- Note use of book’s full title and subtitle
Volume in a series
Stephen E. Ambrose, Eisenhower, Vol. 2: The President (New York: Simon and Schuster, 1985), chap. 7.
- Use chapter where appropriate.
- User arabic numerals for volumes even if roman in original.
International Institute for Strategic Studies (IISS), The Military Balance, 1987–88 (London: IISS, 1987).
- Note the introduction and use of acronym.
Translated and edited version; multivolume work
Luigi Albertini, The Origins of the War of 1914, 3 vols., trans. and ed., Isabella M. Massey (London: Oxford University Press, 1952), p. 171.
“Zhongguo bu shi yi nu jiu shitai de xiangbalao” [China isn’t a bumpkin who in a fit of anger loses control], Huanqiu shibao [Global times], September 16, 2010.
Bernard Brodie and Fawn M. Brodie, From Crossbow to H-Bomb (New York: Dell, 1962; rev. and enl. Ed., Bloomington, Indiana University Press, 1973).
- Note “Dell” stands alone without “Books,” but full name of a university press is given.
Paper in a series
Desmond Ball, Targeting for Strategic Deterrence, Adelphi Paper No. 185 (London: IISS, Summer 1983), p. 1.
- Note the use of IISS acronym introduced in an earlier note; “Summer 1983” per publisher’s dating system.
Unpublished paper or dissertation
Alexander L. George, “Case Studies and Theory Development,” paper presented at the Second Annual Symposium on Information Processing in Organizations, Carnegie-Mellon University, October 15–16, 1982, p. 2.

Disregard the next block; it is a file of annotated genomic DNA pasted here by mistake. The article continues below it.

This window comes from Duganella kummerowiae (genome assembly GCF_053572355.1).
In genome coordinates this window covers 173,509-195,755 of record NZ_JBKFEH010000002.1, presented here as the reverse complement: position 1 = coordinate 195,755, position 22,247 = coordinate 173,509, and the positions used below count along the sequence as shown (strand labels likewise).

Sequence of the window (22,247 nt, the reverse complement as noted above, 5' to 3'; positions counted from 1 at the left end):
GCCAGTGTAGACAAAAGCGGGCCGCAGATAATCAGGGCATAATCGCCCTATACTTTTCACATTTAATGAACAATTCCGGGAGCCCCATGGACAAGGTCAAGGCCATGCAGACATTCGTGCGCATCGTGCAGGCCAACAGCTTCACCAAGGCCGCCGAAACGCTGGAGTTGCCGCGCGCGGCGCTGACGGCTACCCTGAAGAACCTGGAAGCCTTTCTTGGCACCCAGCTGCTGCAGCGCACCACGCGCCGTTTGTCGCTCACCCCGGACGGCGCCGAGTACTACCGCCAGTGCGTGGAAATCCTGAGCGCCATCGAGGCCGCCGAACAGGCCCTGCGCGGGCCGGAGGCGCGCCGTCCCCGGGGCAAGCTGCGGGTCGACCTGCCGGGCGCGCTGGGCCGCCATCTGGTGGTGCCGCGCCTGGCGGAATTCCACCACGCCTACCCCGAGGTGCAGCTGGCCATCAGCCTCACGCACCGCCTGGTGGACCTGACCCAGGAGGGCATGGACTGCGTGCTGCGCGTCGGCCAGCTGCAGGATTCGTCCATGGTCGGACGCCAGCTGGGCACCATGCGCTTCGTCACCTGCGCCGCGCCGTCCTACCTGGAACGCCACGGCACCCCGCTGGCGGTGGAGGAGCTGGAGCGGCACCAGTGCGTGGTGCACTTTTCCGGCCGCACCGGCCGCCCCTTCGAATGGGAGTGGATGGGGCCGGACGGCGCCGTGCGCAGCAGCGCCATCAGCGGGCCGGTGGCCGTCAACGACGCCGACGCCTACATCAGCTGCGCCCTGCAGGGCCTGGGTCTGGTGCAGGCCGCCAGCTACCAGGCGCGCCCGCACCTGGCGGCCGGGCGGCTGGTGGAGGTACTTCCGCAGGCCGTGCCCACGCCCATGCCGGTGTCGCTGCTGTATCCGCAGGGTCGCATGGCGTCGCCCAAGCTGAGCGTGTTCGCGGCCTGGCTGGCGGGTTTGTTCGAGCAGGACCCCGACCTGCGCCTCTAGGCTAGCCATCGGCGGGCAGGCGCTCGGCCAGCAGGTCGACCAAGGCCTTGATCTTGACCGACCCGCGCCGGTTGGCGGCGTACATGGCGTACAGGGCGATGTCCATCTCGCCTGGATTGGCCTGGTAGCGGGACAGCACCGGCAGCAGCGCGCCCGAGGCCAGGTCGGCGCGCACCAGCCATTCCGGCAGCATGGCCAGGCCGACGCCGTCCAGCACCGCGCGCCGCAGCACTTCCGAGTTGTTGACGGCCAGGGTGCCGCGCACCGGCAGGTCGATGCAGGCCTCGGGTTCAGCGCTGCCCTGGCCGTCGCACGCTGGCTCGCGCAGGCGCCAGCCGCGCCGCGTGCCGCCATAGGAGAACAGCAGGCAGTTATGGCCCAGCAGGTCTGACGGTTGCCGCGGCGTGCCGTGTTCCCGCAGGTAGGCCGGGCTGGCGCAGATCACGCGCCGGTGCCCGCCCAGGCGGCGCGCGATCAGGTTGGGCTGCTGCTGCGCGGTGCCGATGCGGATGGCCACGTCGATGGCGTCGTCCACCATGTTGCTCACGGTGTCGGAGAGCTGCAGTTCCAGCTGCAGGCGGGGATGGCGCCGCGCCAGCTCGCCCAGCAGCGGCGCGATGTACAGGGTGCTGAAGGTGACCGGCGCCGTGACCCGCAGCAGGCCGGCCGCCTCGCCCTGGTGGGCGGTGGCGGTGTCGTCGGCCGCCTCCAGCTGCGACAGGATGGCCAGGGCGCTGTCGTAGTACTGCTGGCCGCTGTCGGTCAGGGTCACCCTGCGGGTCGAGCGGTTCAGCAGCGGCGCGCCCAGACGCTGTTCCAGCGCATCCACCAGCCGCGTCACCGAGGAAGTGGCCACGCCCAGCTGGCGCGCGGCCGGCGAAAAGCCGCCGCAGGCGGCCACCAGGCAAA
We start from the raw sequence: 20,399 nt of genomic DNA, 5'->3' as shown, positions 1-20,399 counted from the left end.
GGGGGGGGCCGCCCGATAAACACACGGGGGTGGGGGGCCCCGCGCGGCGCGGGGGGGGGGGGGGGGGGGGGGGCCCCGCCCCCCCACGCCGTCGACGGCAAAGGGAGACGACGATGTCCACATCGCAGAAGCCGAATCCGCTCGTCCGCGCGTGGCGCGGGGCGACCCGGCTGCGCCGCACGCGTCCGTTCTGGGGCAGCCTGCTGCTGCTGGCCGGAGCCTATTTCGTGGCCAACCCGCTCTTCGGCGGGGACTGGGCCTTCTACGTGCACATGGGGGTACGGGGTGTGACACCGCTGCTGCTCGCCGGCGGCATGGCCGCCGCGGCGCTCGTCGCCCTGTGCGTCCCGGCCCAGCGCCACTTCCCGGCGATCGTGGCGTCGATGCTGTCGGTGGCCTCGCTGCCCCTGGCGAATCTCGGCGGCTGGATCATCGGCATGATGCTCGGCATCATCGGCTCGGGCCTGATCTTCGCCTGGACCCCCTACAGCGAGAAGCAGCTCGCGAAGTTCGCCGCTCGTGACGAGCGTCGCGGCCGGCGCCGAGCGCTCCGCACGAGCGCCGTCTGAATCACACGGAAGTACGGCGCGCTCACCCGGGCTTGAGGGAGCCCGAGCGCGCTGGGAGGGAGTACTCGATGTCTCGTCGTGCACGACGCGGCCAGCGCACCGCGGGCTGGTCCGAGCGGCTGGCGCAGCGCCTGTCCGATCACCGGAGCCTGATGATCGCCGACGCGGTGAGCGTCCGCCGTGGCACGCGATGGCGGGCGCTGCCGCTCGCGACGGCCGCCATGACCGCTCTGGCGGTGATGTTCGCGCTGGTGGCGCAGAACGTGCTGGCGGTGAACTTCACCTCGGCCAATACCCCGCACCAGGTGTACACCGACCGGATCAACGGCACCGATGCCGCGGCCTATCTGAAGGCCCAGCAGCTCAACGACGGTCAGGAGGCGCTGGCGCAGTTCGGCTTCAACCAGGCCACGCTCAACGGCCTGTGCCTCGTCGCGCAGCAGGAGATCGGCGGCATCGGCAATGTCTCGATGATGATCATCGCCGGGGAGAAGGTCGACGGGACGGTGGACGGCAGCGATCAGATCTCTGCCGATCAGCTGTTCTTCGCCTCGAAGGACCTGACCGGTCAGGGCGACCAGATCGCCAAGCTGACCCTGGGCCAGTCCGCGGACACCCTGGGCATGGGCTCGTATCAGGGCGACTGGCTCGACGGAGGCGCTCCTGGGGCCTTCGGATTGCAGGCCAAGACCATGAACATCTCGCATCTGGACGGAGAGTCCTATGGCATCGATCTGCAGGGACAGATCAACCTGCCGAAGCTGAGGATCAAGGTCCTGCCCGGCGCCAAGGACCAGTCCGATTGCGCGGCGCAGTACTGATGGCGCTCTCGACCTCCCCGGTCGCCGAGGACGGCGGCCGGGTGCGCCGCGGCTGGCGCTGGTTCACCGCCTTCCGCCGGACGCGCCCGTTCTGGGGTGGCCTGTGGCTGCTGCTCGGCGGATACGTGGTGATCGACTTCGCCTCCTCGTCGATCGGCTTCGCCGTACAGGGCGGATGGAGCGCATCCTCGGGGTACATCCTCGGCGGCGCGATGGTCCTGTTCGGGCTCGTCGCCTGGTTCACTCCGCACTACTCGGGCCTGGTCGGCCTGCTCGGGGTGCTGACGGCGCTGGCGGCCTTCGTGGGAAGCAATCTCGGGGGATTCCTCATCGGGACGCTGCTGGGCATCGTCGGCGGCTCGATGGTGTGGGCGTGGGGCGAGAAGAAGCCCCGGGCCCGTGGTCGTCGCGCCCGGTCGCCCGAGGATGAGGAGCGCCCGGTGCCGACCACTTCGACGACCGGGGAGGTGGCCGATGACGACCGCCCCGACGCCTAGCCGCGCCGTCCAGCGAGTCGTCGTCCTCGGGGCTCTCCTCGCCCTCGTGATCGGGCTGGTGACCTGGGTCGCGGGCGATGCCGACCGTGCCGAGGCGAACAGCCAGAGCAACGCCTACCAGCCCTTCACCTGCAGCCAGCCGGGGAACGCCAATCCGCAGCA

Stephen W. Van Evera, “Causes of War,” Ph.D. dissertation, University of California, Berkeley, 1984, p. 1.
Secretary of Defense Caspar Weinberger, Annual Report to the Congress, Fiscal Year 1984 (Washington, D.C.: U.S. Government Printing Office [U.S. GPO], p. 127.
- Subsequent citations may use U.S. GPO abbreviation.
Senate Committee on Foreign Relations, The Mutual Security Act of 1956, 84th Cong., 2d sess., 1956, S. Rept. 2273, p. 20.
- For testimony, list individual first.
Leven C. Allen to Joint Chiefs of Staff, May 26, 1950, and memorandum for the Secretary of Defense, n.d., CCS 383.21 Korea (3-19-45), sec. 21, Records of the United States Joint Chiefs of Staff, Record Group 218, National Archives.
John F. Kennedy, “Appeasement at Munich,” honors thesis, 1940, John Fitzgerald Kennedy Presidential Library (JFKL), Personal Papers (PP), box 2.
- Give the title of the cited item first and supply all the bibliographical dates necessary to permit identification and location of the source.
- Use consistent format throughout.
- Where there are repeated references to particular archives, introduce a short form for similar references in subsequent notes.
Authors are responsible for accuracy of facts and citations. The editors will raise questions and supply information to the best of our ability. The journal does not, however, have the staff to check the accuracy of quotations, citations, numbers, and facts; this must remain the responsibility of the author.
ADDRESS QUESTIONS TO:
Harvard Kennedy School
79 JFK Street, box 53
Cambridge, MA 02138